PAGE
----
The service of the complaint was also inadequate to confer jurisdiction over Dr. Park's person. A copy of the complaint was left with a nurse at the intensive care unit of the hospital, where Dr. Park was then a patient. Pa.R.C.P. 402(a)(2)(ii) authorizes service by handing a copy of the complaint *606 "at the residence of the defendant to the clerk or manager of the hotel, inn, apartment house, boarding house or other place of lodging at which [the defendant] resides." The intensive care unit of a hospital, however, cannot be deemed the patient's place of residence, nor can it be said that the patient resides there. The term "residence" means an actual residence and not a place where a person is located temporarily while he or she is being treated for illness. Dr. Park did not voluntarily leave his place of residence to establish a new residence at the hospital. In our judgment, moreover, a nurse employed in an intensive care unit of a hospital cannot be deemed a clerk or manager of a place of lodging.

The prevailing view, in other jurisdictions, is that a hospitalized person continues to reside during hospitalization at the place of residence to which he will return upon completion of his hospitalization. See: 62B Am.Jur.2d, Process ยง 21, citing Havens v. Havens, 17 Conn.Supp. 432 (1952). This, in our judgment, is the correct view. Not only can service be made at a person's place of residence, but if he or she is absent, service can be made by handing a copy to an adult member of the family; and if no adult member of the family is found, then to an adult person in charge of the residence. Pa.R.C.P. 402(a)(2)(i). For these reasons we agree with the trial court that valid service was not effected by leaving a copy of the complaint with a nurse at the intensive care unit of the hospital where Dr. Park was a patient.

Where service of process is defective, the proper remedy is to set aside the service. In that event, the action remains open, but it cannot proceed against a defendant unless the plaintiff can thereafter effect service on such defendant which is sufficient to vest jurisdiction in the court. Frycklund v. Way, supra at 353, 599 A.2d at 1335. See: Nicolosi v. Fittin, 434 Pa. 133, 135-136, 252 A.2d 700, 701 (1969); Trzcinski v. Prudential Property & Casualty Insurance Co., 409 Pa.Super. 114, 119-120, 597 A.2d 687, 690 (1991). In the instant case, the trial court dismissed the action against Dr. Park for lack of service. It may be, as has been suggested, that the action is barred by the statute of limitations. The *607 statute of limitations, however, is an affirmative defense to be pleaded by Dr. Park or his estate in the event that jurisdiction can be obtained. It does not affect our decision that service should be stricken without dismissing the action.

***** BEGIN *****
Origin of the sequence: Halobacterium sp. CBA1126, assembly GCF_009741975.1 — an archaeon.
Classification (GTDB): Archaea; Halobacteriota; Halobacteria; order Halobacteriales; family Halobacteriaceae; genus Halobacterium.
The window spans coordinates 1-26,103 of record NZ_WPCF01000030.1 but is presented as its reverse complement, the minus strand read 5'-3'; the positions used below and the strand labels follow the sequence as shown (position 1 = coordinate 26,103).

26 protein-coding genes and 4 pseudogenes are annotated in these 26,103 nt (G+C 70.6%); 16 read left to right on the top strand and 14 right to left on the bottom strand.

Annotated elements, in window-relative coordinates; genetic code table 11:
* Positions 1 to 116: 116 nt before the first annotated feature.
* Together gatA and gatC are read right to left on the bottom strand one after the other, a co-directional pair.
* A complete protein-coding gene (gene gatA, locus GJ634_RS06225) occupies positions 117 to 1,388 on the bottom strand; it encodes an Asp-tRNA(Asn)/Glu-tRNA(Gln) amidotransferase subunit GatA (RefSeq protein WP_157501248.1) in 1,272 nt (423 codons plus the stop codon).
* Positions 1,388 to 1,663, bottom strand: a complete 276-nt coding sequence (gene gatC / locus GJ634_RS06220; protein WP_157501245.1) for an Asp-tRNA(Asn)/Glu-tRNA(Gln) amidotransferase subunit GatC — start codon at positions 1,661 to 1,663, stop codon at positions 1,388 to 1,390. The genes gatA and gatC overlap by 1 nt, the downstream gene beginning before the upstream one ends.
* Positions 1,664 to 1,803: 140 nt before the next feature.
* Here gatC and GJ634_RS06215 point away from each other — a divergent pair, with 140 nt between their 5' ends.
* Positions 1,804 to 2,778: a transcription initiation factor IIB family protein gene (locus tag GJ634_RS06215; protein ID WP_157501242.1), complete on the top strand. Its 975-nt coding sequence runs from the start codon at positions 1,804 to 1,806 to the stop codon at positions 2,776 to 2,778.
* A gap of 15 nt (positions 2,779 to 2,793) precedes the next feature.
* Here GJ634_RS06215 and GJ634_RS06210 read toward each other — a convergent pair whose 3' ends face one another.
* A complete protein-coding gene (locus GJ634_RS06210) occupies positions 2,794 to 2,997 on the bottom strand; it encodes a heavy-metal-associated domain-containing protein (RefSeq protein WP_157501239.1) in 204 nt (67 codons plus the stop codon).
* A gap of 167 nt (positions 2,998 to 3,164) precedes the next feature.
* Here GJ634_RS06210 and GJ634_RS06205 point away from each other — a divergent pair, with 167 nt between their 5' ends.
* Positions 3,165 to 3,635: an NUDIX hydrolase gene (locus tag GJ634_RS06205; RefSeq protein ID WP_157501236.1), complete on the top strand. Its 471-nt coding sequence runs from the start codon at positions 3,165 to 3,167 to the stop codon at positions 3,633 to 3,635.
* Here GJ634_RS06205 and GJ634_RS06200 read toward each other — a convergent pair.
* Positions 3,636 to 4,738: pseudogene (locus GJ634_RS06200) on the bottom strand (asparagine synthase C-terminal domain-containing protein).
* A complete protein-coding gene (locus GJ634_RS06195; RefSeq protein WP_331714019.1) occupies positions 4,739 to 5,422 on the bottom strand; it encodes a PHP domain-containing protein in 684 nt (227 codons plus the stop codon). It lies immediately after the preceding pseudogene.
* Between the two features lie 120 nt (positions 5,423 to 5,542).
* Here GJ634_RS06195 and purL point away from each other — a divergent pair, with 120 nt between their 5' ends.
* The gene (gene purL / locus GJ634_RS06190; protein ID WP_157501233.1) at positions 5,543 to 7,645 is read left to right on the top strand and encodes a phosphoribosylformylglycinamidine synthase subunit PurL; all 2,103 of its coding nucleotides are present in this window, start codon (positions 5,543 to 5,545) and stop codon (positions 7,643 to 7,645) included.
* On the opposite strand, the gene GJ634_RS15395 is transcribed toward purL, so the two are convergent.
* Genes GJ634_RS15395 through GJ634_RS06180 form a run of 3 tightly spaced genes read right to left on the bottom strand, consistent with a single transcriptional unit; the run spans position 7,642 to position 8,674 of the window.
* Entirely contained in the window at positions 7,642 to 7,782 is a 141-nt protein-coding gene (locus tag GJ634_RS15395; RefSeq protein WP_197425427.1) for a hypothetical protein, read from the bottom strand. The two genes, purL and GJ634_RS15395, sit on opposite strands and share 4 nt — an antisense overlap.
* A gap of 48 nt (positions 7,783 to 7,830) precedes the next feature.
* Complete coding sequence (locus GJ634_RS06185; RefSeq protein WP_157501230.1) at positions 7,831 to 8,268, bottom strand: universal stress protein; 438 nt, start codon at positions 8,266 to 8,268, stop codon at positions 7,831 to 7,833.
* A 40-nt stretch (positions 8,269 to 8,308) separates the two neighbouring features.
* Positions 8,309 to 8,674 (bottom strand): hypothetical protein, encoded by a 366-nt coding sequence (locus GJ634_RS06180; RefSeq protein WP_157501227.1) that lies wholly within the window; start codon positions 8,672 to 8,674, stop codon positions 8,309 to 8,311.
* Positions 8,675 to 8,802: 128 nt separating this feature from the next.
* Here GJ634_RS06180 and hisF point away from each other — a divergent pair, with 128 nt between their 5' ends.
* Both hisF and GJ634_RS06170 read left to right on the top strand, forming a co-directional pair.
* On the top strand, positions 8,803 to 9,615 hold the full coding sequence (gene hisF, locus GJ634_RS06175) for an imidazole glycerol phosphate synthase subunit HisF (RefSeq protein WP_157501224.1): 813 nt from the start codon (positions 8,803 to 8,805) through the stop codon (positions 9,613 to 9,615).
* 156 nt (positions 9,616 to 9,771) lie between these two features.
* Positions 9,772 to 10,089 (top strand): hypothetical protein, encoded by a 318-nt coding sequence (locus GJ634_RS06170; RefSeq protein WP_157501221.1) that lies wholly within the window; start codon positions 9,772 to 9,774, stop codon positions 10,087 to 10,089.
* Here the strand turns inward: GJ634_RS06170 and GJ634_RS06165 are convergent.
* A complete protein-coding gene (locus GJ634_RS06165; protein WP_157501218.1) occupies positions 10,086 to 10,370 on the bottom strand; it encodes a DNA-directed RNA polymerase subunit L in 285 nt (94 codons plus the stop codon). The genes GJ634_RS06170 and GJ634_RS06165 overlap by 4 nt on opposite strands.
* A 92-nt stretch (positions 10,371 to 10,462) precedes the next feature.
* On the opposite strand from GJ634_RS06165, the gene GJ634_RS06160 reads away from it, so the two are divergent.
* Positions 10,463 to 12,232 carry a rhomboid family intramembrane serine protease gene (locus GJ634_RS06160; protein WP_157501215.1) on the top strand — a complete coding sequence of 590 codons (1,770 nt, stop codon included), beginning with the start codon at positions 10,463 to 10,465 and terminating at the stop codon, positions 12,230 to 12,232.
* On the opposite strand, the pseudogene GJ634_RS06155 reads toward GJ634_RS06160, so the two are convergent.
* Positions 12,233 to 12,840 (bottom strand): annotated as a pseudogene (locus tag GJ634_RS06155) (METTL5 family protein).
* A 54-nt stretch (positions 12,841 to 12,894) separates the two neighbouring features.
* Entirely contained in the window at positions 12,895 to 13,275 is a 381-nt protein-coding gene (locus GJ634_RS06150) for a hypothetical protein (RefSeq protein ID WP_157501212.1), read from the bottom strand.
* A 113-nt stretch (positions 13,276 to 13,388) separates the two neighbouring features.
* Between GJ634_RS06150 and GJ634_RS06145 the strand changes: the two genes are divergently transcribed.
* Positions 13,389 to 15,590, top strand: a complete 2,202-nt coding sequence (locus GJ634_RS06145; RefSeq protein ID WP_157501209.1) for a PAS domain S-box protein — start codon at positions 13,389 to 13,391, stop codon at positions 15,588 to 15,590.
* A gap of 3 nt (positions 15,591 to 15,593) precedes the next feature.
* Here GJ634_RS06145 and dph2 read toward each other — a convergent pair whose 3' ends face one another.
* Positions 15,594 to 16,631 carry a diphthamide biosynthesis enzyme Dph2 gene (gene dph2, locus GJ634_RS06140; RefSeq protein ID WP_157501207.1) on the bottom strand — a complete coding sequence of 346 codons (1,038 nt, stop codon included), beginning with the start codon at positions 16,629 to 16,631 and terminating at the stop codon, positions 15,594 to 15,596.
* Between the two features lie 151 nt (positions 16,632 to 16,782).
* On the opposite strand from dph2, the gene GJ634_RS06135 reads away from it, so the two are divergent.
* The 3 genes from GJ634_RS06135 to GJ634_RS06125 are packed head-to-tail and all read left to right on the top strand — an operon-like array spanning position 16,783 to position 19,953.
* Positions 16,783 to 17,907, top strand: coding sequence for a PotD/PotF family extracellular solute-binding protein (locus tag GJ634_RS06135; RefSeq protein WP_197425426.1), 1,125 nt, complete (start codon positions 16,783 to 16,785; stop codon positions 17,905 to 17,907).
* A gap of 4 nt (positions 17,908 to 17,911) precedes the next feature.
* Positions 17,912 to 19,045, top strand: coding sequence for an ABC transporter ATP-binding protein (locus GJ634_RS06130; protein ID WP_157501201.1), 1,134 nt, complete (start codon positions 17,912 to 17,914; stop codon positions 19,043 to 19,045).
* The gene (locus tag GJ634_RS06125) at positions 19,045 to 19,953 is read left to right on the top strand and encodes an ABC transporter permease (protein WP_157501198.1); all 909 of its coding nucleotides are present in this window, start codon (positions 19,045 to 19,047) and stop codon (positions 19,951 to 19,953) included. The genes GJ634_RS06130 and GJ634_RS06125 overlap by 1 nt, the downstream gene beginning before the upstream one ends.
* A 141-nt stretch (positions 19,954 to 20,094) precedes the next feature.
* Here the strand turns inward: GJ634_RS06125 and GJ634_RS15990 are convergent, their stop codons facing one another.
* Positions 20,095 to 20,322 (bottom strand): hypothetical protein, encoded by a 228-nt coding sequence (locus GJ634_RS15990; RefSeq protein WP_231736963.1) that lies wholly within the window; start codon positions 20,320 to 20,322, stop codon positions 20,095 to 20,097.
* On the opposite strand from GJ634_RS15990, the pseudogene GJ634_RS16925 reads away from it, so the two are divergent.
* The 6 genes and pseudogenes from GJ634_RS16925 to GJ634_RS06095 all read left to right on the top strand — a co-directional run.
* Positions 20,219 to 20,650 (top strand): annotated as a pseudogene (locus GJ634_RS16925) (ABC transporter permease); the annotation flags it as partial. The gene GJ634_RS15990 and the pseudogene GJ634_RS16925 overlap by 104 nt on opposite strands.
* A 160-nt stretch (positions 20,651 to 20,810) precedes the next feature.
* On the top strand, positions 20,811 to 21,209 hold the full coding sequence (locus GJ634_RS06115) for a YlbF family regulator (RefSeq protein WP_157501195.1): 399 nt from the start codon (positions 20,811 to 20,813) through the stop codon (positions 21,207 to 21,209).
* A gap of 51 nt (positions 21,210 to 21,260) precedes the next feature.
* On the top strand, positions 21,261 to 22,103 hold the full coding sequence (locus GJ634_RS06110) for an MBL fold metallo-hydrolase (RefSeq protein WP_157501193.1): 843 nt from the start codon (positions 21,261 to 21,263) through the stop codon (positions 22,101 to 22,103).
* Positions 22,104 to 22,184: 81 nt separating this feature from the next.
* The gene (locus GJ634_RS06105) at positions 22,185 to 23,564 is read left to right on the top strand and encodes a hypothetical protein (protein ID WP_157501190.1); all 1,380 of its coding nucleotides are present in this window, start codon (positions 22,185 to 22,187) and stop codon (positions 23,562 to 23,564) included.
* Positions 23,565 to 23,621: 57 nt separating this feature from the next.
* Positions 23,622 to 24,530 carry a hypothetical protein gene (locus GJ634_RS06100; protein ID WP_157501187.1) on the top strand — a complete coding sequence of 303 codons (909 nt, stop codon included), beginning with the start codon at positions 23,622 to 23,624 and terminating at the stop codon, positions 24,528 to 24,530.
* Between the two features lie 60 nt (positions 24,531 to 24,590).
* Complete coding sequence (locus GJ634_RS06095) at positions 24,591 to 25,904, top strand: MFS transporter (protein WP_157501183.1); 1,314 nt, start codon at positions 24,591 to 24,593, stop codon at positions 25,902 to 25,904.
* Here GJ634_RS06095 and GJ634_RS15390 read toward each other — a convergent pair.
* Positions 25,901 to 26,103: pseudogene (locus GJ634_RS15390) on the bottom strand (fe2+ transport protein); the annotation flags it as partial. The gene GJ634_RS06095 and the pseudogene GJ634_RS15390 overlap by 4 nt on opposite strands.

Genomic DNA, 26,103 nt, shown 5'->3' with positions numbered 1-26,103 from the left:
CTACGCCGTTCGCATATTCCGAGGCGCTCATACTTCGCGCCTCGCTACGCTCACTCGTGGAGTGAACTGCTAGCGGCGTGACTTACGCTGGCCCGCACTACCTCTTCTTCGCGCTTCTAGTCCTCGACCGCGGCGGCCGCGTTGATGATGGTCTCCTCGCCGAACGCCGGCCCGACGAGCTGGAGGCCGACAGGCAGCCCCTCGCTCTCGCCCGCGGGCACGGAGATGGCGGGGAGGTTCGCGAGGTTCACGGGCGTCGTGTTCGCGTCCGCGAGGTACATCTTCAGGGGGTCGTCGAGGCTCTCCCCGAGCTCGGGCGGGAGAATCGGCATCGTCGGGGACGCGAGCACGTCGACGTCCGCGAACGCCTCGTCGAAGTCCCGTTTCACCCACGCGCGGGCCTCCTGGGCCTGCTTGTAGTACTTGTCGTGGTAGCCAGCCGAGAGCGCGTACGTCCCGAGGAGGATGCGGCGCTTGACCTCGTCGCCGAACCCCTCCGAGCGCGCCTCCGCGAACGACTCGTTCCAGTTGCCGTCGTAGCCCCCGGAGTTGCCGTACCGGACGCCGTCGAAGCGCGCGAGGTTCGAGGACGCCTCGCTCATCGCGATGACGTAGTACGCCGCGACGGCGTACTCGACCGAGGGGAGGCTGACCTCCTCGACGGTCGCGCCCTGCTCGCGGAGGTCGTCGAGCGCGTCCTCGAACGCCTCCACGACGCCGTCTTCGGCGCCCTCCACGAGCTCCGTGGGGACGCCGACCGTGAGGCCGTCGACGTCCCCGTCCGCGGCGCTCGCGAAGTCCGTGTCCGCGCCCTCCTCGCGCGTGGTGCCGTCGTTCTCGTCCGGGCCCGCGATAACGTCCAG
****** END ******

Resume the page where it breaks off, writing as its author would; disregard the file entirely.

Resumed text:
The order dismissing the action is vacated. Service of the writ of summons and service of the complaint, however, are stricken, and the case is remanded for further proceedings consistent with the foregoing opinion. Jurisdiction is not retained.

CAVANAUGH, J., files a concurring and dissenting opinion.

CAVANAUGH, Judge, concurring and dissenting:

I concur in the result reached by the majority, that is, that the order dismissing the action should be vacated. However, I dissent from the majority's reasoning and would find that the service effectuated on April 18, 1990 upon the nurse in charge of the intensive care unit at Rolling Hill Hospital was adequate service under the applicable rules of civil procedure. It seems to me that what appellant did was best calculated to effect proper service under the extraordinary circumstances presented by the facts of this case. I would find that the service was proper under 402(a)(1) since Dr. Park was, at the time, in the intensive care unit of a hospital and service upon the nurse in charge of that unit is a de facto compliance with 402(a)(1) since to require more would demand a most undesirable requirement of physical intrusion by the sheriff into the intensive care facility of a hospital.

In the alternative, I would conclude that service upon the intensive care unit nurse on duty was service upon Dr. Park at his "residence" under 402(a)(2)(i) by serving an adult person in charge of that residence. Under the unfortunate facts of this case, Dr. Park may be deemed a resident of the hospital by reason of the fact that he was undergoing a terminal admission which ended in his death on April 27, 1990, nine days after the effectuation of service.

NOTES

[1] The Rolling Hill Hospital, another defendant, is not a party to and has not participated in the present appeal.

[2] Dr. Park died on April 27, 1990.